“In Search of the Cradle of Civilization: New Light on Ancient India” is a 1995 book by Georg Feuerstein, Subhash Kak, and David Frawley in which they argue against the theories that Indo-European peoples arrived in India in the middle of the second millennium BC (Indo-Aryan migration) and support the concept of “Indigenous Aryans” and the “Out of India theory”.
Contradicting earlier views of colonial historians, the authors argue that Vedic civilization grew out of the “Indus-Sarasvati civilization”, or “Indus Valley civilization”. The authors enumerate fifteen arguments for their revisionist views. Several of these arguments emphasize linguistic, architectural, cultural, agricultural, and technological continuity between Harappan culture, the Vedas, and post-Vedic Hinduism. They also argue that it is improbable that the Vedas were the product of a nomadic or semi-nomadic group.
Early opinion considered the Rigveda as containing memories of an earlier nomadic period, whilst the later Vedas were the product of a society native to India. The authors argue that this early viewpoint of the Rigveda is based on mistaken and speculative interpretations, and that in actuality the Rigveda also describes society native to India.
The authors leave open the view that India is the Urheimat (original homeland) of the Indo-Europeans (the “out of India model”), saying that “the Aryans could just as well have been native to India for several millennia, deriving their Sanskritic language from earlier Indo-European dialects.”
The authors find continuity in Indian spiritual and religious artifacts from Mehrgarh, one of the first cities in the world, to the present. Historical linguistics does not rule out elements of cultural continuity in spite of language change, so that such claims, likewise, are not in conflict with mainstream opinion. In the view of the authors, however, this alleged continuity rules out the later influx of another ethnic group.”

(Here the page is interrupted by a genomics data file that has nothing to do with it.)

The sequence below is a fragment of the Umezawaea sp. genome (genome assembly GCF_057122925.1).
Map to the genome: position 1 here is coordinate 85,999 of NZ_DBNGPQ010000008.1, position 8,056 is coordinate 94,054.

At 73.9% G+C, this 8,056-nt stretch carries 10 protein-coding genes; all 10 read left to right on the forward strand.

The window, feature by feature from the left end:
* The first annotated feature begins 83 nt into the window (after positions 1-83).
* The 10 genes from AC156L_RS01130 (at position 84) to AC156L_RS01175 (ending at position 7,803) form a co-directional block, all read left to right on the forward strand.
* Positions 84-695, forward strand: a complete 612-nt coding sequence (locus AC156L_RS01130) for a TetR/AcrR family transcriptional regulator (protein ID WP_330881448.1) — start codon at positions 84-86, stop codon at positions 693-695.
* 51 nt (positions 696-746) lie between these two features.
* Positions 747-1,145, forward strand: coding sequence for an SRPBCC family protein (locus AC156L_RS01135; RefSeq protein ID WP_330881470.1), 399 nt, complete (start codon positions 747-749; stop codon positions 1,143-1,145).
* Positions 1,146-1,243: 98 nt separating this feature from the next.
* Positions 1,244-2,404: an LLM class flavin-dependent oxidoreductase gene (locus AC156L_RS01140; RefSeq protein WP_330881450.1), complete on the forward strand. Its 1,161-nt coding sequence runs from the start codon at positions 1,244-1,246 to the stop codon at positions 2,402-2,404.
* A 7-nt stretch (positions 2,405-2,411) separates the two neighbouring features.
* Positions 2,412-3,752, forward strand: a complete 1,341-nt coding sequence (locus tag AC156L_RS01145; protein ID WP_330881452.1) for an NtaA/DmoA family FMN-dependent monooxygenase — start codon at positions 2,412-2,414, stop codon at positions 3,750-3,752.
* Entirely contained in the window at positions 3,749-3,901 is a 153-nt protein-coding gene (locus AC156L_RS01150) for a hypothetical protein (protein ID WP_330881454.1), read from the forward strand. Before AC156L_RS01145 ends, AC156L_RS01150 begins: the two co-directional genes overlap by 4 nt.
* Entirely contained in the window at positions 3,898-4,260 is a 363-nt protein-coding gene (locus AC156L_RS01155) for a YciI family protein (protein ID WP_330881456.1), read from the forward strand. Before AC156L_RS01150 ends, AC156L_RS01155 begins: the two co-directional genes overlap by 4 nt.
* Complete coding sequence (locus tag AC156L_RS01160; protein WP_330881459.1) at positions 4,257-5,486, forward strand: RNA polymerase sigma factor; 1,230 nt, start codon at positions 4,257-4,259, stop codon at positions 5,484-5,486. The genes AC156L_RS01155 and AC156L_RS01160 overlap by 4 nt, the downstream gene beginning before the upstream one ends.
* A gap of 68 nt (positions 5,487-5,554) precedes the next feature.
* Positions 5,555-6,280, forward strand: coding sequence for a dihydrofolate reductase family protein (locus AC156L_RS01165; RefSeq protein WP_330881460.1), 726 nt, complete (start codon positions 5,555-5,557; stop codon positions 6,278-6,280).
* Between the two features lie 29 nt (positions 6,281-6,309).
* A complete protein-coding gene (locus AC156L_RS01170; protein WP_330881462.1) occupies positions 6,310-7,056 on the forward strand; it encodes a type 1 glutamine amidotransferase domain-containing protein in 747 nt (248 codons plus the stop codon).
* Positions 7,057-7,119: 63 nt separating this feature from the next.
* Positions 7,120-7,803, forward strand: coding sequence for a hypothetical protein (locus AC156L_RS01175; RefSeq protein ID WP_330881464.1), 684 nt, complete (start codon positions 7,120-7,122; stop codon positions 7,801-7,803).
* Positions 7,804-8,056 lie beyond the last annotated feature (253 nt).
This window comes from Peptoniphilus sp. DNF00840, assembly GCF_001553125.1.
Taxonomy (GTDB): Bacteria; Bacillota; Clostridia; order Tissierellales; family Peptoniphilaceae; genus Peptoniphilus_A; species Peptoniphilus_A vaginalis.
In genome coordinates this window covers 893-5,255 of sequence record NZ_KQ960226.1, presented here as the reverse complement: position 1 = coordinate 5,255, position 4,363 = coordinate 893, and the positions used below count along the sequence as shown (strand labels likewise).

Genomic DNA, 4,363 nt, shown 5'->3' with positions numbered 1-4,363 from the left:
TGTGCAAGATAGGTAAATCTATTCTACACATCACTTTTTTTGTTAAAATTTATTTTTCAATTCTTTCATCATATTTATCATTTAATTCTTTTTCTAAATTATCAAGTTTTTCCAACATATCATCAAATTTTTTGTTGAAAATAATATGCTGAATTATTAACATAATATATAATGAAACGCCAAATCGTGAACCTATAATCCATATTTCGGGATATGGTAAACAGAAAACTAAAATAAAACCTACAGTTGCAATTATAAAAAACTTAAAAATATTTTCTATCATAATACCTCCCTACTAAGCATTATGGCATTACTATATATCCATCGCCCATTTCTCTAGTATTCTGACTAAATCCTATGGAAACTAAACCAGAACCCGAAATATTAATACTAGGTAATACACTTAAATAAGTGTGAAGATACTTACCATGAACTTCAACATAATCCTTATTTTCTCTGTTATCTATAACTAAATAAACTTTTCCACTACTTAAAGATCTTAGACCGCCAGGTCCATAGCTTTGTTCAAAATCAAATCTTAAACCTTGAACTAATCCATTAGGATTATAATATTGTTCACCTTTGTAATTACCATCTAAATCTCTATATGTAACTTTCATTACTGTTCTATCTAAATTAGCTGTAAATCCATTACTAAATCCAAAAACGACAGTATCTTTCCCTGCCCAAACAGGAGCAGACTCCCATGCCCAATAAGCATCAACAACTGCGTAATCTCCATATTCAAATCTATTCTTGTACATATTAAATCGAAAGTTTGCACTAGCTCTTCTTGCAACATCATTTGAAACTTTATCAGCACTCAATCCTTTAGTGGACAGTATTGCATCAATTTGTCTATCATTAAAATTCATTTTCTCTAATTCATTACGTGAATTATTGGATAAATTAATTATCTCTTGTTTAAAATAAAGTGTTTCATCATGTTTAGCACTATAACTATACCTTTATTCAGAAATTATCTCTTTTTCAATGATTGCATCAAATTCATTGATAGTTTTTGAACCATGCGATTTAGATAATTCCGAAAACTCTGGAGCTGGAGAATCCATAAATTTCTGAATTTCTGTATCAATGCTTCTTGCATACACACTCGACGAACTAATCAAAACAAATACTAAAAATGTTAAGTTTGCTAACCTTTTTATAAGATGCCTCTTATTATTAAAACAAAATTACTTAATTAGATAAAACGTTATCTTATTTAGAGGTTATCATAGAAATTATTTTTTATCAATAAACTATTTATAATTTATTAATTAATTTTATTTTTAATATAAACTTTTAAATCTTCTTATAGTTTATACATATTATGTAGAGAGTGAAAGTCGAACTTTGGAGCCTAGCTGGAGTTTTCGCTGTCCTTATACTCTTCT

“For someone brought up on the western view of history, this book is a real eye opener. It also makes you realise how inadequate the term ‘bronze age’ is for categorising this period. The tools used at the time does not go anywhere near recognising the intellectual greatness of a people who through deep internal and external observation gain an understanding of astronomy, science, geometry, the ways of the mind & spirit, and to leave us with the legacy of such rich literature that I feel we are only just beginning to understand and has a wealth of knowledge that can benefit us today. I’m sure I will read this book many times and get something new out of it each time.” (Reviewer Kismet 964)
“ … The authors have described why and how the history of India was twisted by European historians. They explain the myth of the Aryan Invasion Theory created by them. Those historians could not accept the idea that a beautiful language like Sanskrit could be of Indian origin.
Authors also discuss in detail the antiquity of the Indus Valley Civilization. The civilization that was perhaps oldest in the world. Indus Valley had planned cities, underground gutter system, uniform measurements, navigation systems, trade with many countries in the known world and much more. …” (Extract of review by Jayesh Shah)
(Both reviews are from amazon.com. Both 5-star)
( Comment: Colonial writers would seem to have distorted any history which preceded those of their cultural and religious antecedents – Athens and Judaism.
As well, colonial writers tended to describe the indigenous people their buccaneers over-ran (eg. the First Nation Peoples of North America and Australia) as nomadic. That was after they had driven the indigenes from their settlements.
There is a great need to revise history factually.)